IN WHICH WE SERVE
Two Cities Films, 1942. Directed by
Noel Coward, David Lean. Camera: Ronald Neame. With Noel
Coward, John Mills, Michael Wilding, Philip Friend, Richard Attenborough,
Derek Elphinstone, Robert Sansom, Chimo Branson, Ballard Berkeley, Hubert
Gregg, James Donald, Michael Whittaker, Kenneth Carten, John Varley, Bernard
Miles, Caven Watson, Geoffrey Hibbert, Frederick Piper.
Few morale-boosting wartime films have
retained their power and entertainment value as emphatically as NoŽl
Coward's In Which We Serve. To witness Coward's sober,
no-nonsense direction (in collaboration with his co-director/editor,
David Lean) and to watch his straightforward portrayal of navy captain
Kinross, one would never suspect that he'd built his theatrical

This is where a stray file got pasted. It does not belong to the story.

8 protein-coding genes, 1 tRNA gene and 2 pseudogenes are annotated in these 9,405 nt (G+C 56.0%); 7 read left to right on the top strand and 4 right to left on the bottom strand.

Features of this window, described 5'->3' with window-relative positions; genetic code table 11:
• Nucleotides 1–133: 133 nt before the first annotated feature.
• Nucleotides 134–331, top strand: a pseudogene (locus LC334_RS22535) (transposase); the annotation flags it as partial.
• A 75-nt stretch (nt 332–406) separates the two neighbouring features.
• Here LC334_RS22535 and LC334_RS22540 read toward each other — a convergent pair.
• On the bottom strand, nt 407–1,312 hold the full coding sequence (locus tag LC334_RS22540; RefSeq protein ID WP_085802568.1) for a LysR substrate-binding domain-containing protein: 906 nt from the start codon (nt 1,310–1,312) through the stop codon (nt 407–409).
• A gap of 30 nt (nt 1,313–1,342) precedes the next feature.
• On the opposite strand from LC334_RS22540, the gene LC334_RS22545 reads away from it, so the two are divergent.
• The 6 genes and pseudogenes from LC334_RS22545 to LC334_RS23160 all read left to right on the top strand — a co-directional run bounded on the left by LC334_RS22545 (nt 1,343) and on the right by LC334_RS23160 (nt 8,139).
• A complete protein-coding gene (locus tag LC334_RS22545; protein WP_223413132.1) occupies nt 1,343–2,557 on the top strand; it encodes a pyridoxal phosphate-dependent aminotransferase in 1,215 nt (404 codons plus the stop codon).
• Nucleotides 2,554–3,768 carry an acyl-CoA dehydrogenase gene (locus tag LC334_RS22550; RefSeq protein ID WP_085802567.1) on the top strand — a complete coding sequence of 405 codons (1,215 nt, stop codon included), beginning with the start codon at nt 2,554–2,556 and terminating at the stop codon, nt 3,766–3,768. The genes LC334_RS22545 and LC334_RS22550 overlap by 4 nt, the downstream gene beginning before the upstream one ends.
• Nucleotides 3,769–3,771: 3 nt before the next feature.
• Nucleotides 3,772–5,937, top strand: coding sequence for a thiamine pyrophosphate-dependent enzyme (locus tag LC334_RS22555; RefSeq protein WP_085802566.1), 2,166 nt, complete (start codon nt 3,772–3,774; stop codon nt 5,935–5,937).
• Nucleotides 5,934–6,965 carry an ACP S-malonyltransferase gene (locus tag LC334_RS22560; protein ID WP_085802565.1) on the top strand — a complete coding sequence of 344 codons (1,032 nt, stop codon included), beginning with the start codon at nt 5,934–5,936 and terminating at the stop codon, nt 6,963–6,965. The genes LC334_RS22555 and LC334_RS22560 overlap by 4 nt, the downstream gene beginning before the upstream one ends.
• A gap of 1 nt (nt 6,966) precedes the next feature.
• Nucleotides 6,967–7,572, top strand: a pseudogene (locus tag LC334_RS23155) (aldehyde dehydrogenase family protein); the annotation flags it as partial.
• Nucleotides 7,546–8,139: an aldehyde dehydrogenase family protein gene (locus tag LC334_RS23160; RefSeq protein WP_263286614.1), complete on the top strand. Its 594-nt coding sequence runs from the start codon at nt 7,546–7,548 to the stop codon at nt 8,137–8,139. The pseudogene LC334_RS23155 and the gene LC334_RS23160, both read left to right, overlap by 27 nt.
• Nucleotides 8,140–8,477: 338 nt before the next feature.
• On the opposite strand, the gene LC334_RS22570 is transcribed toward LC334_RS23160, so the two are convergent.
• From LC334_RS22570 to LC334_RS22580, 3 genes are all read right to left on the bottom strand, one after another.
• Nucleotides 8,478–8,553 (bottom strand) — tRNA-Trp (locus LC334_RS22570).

reputation upon sophisticated drawing-room comedies and brittle, witty
The real star of In Which We Serve is
the British destroyer Torrin. Torpedoed in battle, the Torrin
miraculously survives, and is brought back to English shores to be
repaired. The paint is barely dry and the nuts and bolts barely in place
before the Torrin is pressed into duty during the Dunkirk evacuation.
The noble vessel is finally sunk after being dive-bombed in Crete, but
many of the crew members survive. As they cling to the wreckage
awaiting rescue, Coward and his men flash back to their homes and loved
ones and, in so doing, recall anew just why they're fighting and for
whom they're fighting.
Next to Coward, the single most important of
the film's characters is Shorty Blake, played by John Mills.
(Trivia note: Mills' infant daughter Juliet Mills appears as Shorty's
baby.) Even so, the emphasis in the film is on teamwork; here as
elsewhere, there can be no stars in wartime. For many years, the
only prints available to television were from the bowdlerized American
version, which crudely cut out all "hells" and "damns."
Fortunately, this eviscerated American release has since been shelved in
favor of the full, glorious 115-minute version.
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